That may be why, Corbyn’s defence spokeswoman, Maria Eagle, said on the same programme that she was content with the general’s view – because she shares it. Eagle has her work cut out trying to square the circle, buying time via a nuclear review. Let’s hope it will be more rigorous than the botched Tory defence review in 2010 or Thatcher’s 1981 defence review, the cuts from which directly led to the Falklands invasion.

In protesting, Corbyn’s office may simply be playing to the activist gallery, providing a diversion as leaders do in a tight corner. But just as Sir Nick is entitled to warn that nuclear deterrents are there to deter (clue in name, etc), not to be fired, so Corbyn is entitled to assert the important principle of civilian control over the military.

This has not been a serious political issue in Britain since the late 17th century, when, almost 40 years after Cromwell’s military and republican regime, Gen John Churchill switched sides to help depose his inept and autocratic king, James II of England (VII of Scotland), and allow the invading Dutch army of William of Orange to seize the throne in the winter of 1688. Petulant to the last, the king (no mean soldier himself) dropped the Great Seal of England into the Thames as he did a runner to France.

Basically, that’s it, with two conspicuous exceptions. One is civil disorder, including strikes such as the ill-fated General Strike of 1926 and political agitations such as Peterloo in 1819, when hussars attacked a radical Manchester crowd and killed at least 15 people, thereby helping trigger the foundation of the Manchester Guardian two years later.

Unless we include post-1688 unrest in Scotland, culminating in the suppression of the two Jacobite invasions by the son and grandson of James II, the other exception is Ireland, up to and including our own times, when British troops were deployed, a younger Sir Nick among them, as the Troubles began to come to an end in the 1990s.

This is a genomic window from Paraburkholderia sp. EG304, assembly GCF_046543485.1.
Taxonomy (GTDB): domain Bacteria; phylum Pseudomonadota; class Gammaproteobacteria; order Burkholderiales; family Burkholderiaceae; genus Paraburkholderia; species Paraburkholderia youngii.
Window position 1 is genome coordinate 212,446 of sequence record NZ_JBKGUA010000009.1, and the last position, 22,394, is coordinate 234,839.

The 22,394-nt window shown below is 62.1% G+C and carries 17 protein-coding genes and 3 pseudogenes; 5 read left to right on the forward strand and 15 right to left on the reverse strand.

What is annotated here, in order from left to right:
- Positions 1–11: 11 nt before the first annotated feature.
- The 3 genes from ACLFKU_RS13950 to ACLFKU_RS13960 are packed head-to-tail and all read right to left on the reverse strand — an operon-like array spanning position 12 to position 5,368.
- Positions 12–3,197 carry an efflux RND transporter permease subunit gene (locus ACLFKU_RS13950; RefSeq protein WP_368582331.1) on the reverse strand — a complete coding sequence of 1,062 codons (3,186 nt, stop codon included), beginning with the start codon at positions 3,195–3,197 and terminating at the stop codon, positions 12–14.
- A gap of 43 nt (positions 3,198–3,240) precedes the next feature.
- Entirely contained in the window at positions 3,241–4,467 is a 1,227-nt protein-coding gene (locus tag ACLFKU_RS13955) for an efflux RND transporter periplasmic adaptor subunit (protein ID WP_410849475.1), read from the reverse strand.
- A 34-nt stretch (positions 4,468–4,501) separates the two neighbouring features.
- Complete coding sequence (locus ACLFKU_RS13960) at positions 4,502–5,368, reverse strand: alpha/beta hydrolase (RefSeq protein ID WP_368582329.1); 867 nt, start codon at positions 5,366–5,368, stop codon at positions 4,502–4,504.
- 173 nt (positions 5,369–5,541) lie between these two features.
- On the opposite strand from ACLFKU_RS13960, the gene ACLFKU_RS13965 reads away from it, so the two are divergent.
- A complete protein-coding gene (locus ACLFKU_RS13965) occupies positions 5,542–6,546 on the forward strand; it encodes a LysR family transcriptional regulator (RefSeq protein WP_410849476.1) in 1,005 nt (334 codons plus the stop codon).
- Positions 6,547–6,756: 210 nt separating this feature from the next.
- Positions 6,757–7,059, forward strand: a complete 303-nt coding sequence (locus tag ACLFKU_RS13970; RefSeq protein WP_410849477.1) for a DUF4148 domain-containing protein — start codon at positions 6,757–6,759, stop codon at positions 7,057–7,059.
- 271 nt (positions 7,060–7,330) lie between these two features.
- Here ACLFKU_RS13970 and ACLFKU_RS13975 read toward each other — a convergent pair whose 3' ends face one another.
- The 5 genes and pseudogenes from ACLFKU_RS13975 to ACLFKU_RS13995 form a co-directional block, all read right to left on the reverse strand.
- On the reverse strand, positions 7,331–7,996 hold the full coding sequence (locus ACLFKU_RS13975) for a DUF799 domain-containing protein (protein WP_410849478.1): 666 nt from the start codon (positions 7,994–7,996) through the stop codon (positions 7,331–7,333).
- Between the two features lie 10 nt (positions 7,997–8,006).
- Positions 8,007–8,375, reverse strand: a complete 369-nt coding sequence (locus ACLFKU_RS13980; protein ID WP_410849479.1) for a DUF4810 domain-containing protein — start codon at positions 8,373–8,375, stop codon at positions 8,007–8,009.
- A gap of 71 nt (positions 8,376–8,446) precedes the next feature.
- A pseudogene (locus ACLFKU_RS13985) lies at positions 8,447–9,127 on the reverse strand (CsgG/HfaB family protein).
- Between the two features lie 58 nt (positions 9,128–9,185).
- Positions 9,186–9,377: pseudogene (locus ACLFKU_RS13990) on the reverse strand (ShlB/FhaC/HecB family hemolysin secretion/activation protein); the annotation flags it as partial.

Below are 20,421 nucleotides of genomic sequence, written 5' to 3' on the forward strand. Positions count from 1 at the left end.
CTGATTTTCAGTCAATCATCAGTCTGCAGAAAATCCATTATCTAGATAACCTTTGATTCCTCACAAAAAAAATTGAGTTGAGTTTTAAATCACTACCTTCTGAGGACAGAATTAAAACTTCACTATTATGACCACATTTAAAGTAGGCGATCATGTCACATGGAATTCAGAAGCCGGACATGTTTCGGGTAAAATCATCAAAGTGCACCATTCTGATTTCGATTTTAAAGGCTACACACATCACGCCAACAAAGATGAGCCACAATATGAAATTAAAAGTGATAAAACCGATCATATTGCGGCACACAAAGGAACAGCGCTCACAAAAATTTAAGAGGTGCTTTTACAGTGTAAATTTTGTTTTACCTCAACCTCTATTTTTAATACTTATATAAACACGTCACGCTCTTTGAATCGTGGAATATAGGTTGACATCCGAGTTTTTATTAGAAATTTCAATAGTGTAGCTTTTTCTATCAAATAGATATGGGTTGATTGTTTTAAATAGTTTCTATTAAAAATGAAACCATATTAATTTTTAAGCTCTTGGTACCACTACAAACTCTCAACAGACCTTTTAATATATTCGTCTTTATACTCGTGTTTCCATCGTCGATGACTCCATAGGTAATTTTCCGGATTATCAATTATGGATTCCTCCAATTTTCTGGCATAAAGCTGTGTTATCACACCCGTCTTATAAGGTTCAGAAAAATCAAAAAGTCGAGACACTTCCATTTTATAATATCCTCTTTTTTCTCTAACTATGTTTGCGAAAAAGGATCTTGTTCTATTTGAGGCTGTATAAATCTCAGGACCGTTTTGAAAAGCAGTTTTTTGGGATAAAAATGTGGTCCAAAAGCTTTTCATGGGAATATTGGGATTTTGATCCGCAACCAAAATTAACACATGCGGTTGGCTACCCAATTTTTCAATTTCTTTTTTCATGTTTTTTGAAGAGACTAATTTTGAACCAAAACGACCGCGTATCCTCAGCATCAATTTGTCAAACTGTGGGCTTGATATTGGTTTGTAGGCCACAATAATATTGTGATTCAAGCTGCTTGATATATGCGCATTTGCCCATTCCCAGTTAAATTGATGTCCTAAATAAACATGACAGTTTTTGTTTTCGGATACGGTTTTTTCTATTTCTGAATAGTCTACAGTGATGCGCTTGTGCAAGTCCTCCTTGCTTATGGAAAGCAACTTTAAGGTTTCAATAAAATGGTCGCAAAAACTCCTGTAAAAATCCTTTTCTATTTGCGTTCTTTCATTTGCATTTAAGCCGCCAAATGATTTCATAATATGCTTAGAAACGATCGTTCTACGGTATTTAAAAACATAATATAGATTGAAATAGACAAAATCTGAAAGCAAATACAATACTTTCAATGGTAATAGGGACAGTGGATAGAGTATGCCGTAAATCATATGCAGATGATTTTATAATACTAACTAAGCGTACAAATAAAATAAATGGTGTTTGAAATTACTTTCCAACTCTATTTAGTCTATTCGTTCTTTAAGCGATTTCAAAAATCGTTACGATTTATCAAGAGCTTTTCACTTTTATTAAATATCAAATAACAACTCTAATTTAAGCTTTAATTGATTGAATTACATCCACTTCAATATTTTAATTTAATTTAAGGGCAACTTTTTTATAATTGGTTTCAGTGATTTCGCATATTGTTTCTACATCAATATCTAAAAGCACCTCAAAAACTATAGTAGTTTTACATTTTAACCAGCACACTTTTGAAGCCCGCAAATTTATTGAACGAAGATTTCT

The 1914 Curragh incident, serious though not quite a mutiny, is the best remembered in Britain. But the Irish remember plenty, not least the paramilitary Black and Tan violence as the country moved from the Easter Rising in 1916 towards partition and independence in 1921, via war.

Bad enough, but not much compared with many of our neighbours. Spain was ruled by Franco for nearly 40 years after a bloody civil war he launched against the republic (Corbyn’s father wanted to join the International Brigade, but was declared unfit); half of France was ruled by Marshal Pétain (1940-44) during the German occupation, the culmination of decades of military disloyalty to the republic. As the “good” general of wartime resistance, Charles de Gaulle came back as president (1959-69) and faced a military revolt over Algerian independence.

Germany’s president in 1933 was an old general, Hindenburg, who entrusted power to Adolf Hitler. Americans have always had a hankering for generals in the White House, from Washington to Eisenhower, who warned against the “military-industrial complex” as he stepped down in 1961. Gen Colin Powell was tempted to take it on.

No grounds for feeling smug here. A few weeks ago, an anonymous serving general was caught mumbling about a possible coup if a Corbyn government persisted with non-nuclear and non-Nato talk (it didn’t). It sounded to me like drink talking, but there were also rumblings in the troubled 1970s, when Labour was in power and in trouble. In the 1920s, Gen Sir Henry Wilson, the chief of the imperial general staff, asked his private diary “is Lloyd George a traitor?”: harsh words about one’s Liberal coalition prime minister and wartime leader. The IRA later assassinated Wilson.

As Davis says, we always have the spooks to keep a wary eye on, a topic that worries sensible Conservatives too. The great Duke of Wellington had the right idea. The victor of Waterloo had been a Tory prime minister and was bitterly opposed to the 1832 Reform Act. But he never raised a finger against it. Wellington told friends he had seen civil conflict close up and wouldn’t wish it on anyone. Wise words for soldiers, politicians and fired-up voters to bear in mind.

Powered by Guardian.co.ukThis article was written by Michael White, for theguardian.com on Monday 9th November 2015 13.46 Europe/Londonguardian.co.uk © Guardian News and Media Limited 2010